So, one thing is clear, or maybe not one thing, and maybe not clear, but here is a thing: people like different things. Even fans of the same comedian might love different aspects of them. Some people hate riffing. Some people hate material. Some comedians have a natural flow of going back and forth between the two. Todd Barry is great at this I think.
Honestly, it seems like two different muscles are being exercised. Riffing is basically a kind of improv. And standup is essentially the opposite. When done well, they’re both enjoyable comedy, but they’re not always a natural fit for one another. I believe that improvised stuff resonates with people more because it’s guaranteed to have that “this is happening RIGHT NOW!” quality. Which is the same sort of thing that great standup material can do as well, when you’re not thinking or caring about the fact that someone honed this act for months or years. So, ideally, it doesn’t HAVE to be clunky. When an audience is good, I think even planned material can have an electric vibe to it, maybe with the occasional new tag added in the moment. And sometimes riffing can lead a comedian naturally into a bit to MAKE that bit seem improvised as well, and keep riding the wave of the “in the moment” excitement. Sometimes that wave can prove too large to follow with material. But sometimes not. Hopefully mosttimes. But that’s not a word. But who cares about what words are? People listening to them or reading them? Sure, maybe.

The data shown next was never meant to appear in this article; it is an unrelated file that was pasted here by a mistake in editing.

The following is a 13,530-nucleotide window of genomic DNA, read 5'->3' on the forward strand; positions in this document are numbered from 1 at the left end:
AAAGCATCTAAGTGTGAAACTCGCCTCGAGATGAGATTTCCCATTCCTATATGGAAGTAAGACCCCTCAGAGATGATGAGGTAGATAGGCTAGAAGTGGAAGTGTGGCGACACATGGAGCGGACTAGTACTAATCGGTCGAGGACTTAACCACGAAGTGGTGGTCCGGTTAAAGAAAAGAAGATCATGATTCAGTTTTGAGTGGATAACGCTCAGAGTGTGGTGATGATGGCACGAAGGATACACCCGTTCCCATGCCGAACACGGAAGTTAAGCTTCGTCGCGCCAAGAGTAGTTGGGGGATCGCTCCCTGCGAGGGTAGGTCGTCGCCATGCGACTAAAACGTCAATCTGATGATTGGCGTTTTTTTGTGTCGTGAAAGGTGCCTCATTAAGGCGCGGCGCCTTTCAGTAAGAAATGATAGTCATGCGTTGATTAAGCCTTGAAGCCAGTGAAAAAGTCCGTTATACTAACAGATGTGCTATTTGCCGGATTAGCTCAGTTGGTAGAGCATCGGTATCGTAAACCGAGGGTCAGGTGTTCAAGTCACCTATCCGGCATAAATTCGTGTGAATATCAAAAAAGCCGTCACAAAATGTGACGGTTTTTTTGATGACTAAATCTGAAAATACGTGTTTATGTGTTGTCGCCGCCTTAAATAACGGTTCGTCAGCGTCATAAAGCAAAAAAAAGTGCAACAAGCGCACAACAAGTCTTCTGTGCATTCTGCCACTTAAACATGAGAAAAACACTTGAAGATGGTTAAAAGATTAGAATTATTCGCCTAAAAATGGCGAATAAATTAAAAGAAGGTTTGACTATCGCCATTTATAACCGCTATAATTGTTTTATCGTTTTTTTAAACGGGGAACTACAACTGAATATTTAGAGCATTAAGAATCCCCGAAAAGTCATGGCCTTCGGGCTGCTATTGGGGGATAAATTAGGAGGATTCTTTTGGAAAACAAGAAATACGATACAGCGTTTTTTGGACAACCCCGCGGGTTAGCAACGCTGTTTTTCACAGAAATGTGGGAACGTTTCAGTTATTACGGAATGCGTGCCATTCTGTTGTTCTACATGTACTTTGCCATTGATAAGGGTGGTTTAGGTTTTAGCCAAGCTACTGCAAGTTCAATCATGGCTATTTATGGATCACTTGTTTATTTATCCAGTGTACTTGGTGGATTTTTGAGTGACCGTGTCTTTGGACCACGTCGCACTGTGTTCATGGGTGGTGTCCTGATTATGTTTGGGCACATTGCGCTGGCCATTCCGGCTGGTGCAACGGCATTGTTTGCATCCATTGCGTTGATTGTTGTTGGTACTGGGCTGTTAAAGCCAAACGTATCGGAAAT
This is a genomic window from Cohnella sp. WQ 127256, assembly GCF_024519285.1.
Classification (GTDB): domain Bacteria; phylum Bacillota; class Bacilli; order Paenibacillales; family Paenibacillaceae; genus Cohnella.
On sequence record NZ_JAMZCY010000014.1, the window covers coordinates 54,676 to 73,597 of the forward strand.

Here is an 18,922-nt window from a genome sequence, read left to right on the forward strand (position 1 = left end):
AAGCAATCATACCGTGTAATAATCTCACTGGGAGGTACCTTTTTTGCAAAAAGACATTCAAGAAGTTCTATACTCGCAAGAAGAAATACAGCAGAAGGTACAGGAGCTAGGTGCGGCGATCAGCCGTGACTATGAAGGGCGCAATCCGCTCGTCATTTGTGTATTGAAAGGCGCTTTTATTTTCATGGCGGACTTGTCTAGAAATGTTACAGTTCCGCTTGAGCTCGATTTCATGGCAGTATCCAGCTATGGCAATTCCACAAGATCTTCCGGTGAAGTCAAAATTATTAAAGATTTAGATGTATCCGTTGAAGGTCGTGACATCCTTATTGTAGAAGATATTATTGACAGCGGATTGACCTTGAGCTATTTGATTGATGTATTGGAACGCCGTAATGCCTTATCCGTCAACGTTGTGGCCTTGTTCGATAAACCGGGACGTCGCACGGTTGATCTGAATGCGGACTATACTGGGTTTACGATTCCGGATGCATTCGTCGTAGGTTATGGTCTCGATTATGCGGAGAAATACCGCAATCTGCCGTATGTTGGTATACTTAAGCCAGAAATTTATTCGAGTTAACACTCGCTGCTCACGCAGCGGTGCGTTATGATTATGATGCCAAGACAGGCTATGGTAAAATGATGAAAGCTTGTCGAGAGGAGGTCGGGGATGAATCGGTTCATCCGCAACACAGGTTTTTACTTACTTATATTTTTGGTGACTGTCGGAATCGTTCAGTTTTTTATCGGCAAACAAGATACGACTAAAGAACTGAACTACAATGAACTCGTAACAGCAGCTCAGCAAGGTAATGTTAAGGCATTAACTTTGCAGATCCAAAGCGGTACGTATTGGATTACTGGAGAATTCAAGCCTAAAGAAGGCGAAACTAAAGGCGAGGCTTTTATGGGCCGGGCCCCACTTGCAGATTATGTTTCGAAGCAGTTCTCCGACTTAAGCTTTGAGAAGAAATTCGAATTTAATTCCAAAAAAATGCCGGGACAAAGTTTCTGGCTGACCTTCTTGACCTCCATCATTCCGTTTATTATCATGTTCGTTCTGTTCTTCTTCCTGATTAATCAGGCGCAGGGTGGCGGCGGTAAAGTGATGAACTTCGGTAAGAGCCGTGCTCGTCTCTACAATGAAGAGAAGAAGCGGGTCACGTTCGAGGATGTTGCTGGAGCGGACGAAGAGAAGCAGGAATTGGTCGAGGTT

Just coming out of this thought-out answer with some non-thought-out riffery. To give us some cyclical closure, or lack thereof.
Dan: Ha. Well I like ending on that. Thank you sir.